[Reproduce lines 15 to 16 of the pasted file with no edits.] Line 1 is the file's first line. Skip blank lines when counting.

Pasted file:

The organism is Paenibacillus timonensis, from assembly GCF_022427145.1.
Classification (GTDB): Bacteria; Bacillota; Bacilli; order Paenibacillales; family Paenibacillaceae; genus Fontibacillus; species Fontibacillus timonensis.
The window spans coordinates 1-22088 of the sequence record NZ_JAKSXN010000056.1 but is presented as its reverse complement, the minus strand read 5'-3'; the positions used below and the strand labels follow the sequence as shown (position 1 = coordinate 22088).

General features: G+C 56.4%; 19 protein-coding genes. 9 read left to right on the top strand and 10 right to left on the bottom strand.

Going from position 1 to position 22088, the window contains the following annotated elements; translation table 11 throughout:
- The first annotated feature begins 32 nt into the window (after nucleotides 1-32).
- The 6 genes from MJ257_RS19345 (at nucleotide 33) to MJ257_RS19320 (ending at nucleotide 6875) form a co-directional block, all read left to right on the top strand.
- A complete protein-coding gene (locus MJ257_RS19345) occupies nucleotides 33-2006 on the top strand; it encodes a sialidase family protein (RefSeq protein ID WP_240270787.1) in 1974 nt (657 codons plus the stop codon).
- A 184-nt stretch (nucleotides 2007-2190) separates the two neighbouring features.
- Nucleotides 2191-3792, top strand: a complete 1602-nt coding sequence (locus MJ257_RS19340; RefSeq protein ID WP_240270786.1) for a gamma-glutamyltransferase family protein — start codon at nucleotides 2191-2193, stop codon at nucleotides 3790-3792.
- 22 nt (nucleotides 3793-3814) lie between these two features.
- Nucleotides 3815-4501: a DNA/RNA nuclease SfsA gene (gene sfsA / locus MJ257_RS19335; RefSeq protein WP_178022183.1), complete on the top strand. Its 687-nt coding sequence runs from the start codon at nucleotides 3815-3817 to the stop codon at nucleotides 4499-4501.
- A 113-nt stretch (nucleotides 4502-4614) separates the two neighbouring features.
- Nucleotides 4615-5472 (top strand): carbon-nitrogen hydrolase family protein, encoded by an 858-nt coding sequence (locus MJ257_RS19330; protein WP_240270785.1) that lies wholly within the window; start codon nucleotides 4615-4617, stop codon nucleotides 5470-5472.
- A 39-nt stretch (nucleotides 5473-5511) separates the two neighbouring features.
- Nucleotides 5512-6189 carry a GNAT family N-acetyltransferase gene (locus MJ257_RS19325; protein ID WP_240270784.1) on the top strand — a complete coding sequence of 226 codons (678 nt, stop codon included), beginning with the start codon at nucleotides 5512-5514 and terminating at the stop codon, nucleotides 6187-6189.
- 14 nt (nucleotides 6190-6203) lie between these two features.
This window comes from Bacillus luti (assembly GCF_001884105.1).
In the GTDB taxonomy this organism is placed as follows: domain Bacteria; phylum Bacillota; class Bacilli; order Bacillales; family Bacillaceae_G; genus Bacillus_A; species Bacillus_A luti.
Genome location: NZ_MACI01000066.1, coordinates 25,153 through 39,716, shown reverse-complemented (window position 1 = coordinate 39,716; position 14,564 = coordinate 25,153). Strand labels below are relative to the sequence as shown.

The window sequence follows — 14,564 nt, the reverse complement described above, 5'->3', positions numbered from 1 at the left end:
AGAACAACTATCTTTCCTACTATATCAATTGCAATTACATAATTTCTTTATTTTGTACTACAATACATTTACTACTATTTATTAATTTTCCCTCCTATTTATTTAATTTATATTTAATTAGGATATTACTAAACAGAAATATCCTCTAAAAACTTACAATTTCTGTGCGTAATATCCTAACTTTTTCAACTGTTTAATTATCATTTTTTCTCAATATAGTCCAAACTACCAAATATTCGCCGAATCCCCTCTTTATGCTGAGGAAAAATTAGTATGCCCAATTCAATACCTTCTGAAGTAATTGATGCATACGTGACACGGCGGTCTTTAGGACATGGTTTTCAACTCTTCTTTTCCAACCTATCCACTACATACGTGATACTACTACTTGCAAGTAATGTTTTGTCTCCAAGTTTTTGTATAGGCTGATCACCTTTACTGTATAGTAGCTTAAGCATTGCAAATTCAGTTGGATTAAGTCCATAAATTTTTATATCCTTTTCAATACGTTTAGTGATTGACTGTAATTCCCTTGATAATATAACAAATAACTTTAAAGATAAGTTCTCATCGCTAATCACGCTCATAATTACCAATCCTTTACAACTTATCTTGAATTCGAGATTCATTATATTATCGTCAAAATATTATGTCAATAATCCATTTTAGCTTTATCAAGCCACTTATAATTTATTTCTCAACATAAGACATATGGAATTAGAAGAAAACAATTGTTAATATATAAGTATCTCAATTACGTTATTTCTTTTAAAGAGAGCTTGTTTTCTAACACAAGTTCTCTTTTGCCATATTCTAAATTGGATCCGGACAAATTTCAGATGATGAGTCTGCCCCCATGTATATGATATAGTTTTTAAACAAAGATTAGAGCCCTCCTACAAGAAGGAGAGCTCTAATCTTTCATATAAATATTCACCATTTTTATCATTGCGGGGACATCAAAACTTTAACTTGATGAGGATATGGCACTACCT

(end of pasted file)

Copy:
- A 39-nt stretch (nucleotides 5473-5511) separates the two neighbouring features.
- Nucleotides 5512-6189 carry a GNAT family N-acetyltransferase gene (locus MJ257_RS19325; protein ID WP_240270784.1) on the top strand — a complete coding sequence of 226 codons (678 nt, stop codon included), beginning with the start codon at nucleotides 5512-5514 and terminating at the stop codon, nucleotides 6187-6189.